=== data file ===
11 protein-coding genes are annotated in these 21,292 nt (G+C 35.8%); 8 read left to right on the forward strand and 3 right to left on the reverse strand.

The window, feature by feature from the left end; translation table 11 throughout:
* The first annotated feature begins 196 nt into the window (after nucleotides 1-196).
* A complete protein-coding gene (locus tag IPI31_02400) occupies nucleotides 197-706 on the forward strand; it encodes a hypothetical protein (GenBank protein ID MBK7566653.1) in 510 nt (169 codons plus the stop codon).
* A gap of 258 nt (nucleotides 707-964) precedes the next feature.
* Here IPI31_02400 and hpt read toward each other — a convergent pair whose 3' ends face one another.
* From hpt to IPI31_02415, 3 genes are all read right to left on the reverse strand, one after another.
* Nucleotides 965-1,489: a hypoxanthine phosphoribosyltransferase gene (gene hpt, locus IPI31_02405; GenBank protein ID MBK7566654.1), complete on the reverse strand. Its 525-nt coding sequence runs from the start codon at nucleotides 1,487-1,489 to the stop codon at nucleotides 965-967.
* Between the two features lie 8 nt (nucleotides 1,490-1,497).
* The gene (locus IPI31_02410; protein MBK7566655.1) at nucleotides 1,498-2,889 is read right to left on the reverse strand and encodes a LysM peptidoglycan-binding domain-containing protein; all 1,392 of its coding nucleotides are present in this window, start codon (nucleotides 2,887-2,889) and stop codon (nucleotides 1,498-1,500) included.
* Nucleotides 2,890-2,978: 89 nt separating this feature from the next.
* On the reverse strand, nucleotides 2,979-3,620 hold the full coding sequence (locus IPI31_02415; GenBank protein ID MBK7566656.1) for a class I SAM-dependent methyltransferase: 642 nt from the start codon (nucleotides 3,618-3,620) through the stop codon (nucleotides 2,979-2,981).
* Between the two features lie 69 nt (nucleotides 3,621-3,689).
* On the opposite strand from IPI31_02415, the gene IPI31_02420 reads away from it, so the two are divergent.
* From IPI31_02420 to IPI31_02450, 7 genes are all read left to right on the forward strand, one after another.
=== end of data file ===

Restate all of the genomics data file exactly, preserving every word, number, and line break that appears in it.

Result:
11 protein-coding genes are annotated in these 21,292 nt (G+C 35.8%); 8 read left to right on the forward strand and 3 right to left on the reverse strand.

The window, feature by feature from the left end; translation table 11 throughout:
* The first annotated feature begins 196 nt into the window (after nucleotides 1-196).
* A complete protein-coding gene (locus tag IPI31_02400) occupies nucleotides 197-706 on the forward strand; it encodes a hypothetical protein (GenBank protein ID MBK7566653.1) in 510 nt (169 codons plus the stop codon).
* A gap of 258 nt (nucleotides 707-964) precedes the next feature.
* Here IPI31_02400 and hpt read toward each other — a convergent pair whose 3' ends face one another.
* From hpt to IPI31_02415, 3 genes are all read right to left on the reverse strand, one after another.
* Nucleotides 965-1,489: a hypoxanthine phosphoribosyltransferase gene (gene hpt, locus IPI31_02405; GenBank protein ID MBK7566654.1), complete on the reverse strand. Its 525-nt coding sequence runs from the start codon at nucleotides 1,487-1,489 to the stop codon at nucleotides 965-967.
* Between the two features lie 8 nt (nucleotides 1,490-1,497).
* The gene (locus IPI31_02410; protein MBK7566655.1) at nucleotides 1,498-2,889 is read right to left on the reverse strand and encodes a LysM peptidoglycan-binding domain-containing protein; all 1,392 of its coding nucleotides are present in this window, start codon (nucleotides 2,887-2,889) and stop codon (nucleotides 1,498-1,500) included.
* Nucleotides 2,890-2,978: 89 nt separating this feature from the next.
* On the reverse strand, nucleotides 2,979-3,620 hold the full coding sequence (locus IPI31_02415; GenBank protein ID MBK7566656.1) for a class I SAM-dependent methyltransferase: 642 nt from the start codon (nucleotides 3,618-3,620) through the stop codon (nucleotides 2,979-2,981).
* Between the two features lie 69 nt (nucleotides 3,621-3,689).
* On the opposite strand from IPI31_02415, the gene IPI31_02420 reads away from it, so the two are divergent.
* From IPI31_02420 to IPI31_02450, 7 genes are all read left to right on the forward strand, one after another.